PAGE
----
"The Celestial Railroad" is short story written as an allegory by American author Nathaniel Hawthorne. In it, Hawthorne parodies the seventeenth-century book The Pilgrim's Progress by John Bunyan, which portrays a Christian's spiritual "journey" through life.
In this story, the pilgrim journeys by iron horse rather than by foot, the burden of sin that Bunyan portrays is pulled by the same train, and Bunyan's figure Evangelist, preaching a message of conversion, is replaced by a figure known as "Mr. Smooth-it-away."
Hawthorne mostly wrote against his own religious belief, popular at the time, Unitarianism or Transcendentalism, but according to some educators, several of his comments also indicate his dissatisfaction with Bunyan's religiously exclusive theology. In addition to this underlying view, however, he states "we were rushing by the place where Christian's burden fell from his shoulders at the sight of the Cross...for our burdens were rich in many things esteemed precious throughout the world."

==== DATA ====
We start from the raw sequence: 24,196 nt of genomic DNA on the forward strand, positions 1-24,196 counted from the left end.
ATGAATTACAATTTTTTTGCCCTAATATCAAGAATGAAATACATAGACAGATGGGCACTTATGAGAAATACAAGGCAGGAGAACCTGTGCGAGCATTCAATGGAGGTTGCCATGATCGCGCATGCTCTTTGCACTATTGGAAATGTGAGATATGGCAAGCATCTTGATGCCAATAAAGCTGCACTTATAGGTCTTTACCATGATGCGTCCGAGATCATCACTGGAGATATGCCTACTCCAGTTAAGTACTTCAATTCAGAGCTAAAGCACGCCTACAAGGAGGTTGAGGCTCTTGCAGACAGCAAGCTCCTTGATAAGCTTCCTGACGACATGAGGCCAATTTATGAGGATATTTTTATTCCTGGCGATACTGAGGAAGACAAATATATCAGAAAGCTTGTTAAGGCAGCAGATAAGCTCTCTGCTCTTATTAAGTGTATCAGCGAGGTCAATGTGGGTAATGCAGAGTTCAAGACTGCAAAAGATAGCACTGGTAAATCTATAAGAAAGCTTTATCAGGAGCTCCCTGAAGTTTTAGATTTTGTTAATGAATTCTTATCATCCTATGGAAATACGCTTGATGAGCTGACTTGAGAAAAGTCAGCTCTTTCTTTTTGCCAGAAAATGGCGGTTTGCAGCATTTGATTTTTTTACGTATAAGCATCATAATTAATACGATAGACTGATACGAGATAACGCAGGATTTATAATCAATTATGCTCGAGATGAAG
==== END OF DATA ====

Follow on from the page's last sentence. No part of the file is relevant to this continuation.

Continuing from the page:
The story ends with the traveler's relief that what he'd seen was just a dream and an element of hope that is rare in Hawthorne's romantic era literature.
The American composer Charles Ives based the second movement of his Fourth Symphony on Hawthorne's story, expanding on his earlier piece for solo piano, also entitled The Celestial Railroad.